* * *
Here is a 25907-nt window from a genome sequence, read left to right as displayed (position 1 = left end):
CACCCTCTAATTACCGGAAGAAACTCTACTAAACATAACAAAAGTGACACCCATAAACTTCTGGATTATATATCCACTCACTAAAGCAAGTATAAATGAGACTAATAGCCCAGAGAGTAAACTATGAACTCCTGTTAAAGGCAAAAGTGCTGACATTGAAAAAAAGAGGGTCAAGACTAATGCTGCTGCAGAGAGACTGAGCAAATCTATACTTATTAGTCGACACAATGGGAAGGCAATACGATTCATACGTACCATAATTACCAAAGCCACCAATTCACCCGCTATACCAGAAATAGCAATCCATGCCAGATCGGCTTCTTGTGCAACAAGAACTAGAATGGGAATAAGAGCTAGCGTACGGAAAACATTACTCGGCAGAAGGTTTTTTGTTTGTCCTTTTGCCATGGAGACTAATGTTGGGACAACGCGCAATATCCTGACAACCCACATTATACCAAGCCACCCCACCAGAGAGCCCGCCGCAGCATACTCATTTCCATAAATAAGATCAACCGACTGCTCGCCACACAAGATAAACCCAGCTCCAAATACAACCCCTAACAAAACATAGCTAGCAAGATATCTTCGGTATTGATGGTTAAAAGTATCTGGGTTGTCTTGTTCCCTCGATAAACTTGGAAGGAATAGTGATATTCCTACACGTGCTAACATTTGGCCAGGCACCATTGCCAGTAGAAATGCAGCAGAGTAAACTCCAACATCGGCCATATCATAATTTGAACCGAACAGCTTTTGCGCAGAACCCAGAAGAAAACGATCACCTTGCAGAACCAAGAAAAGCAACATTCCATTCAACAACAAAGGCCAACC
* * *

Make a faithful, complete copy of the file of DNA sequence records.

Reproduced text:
Here is a 25907-nt window from a genome sequence, read left to right as displayed (position 1 = left end):
CACCCTCTAATTACCGGAAGAAACTCTACTAAACATAACAAAAGTGACACCCATAAACTTCTGGATTATATATCCACTCACTAAAGCAAGTATAAATGAGACTAATAGCCCAGAGAGTAAACTATGAACTCCTGTTAAAGGCAAAAGTGCTGACATTGAAAAAAAGAGGGTCAAGACTAATGCTGCTGCAGAGAGACTGAGCAAATCTATACTTATTAGTCGACACAATGGGAAGGCAATACGATTCATACGTACCATAATTACCAAAGCCACCAATTCACCCGCTATACCAGAAATAGCAATCCATGCCAGATCGGCTTCTTGTGCAACAAGAACTAGAATGGGAATAAGAGCTAGCGTACGGAAAACATTACTCGGCAGAAGGTTTTTTGTTTGTCCTTTTGCCATGGAGACTAATGTTGGGACAACGCGCAATATCCTGACAACCCACATTATACCAAGCCACCCCACCAGAGAGCCCGCCGCAGCATACTCATTTCCATAAATAAGATCAACCGACTGCTCGCCACACAAGATAAACCCAGCTCCAAATACAACCCCTAACAAAACATAGCTAGCAAGATATCTTCGGTATTGATGGTTAAAAGTATCTGGGTTGTCTTGTTCCCTCGATAAACTTGGAAGGAATAGTGATATTCCTACACGTGCTAACATTTGGCCAGGCACCATTGCCAGTAGAAATGCAGCAGAGTAAACTCCAACATCGGCCATATCATAATTTGAACCGAACAGCTTTTGCGCAGAACCCAGAAGAAAACGATCACCTTGCAGAACCAAGAAAAGCAACATTCCATTCAACAACAAAGGCCAACC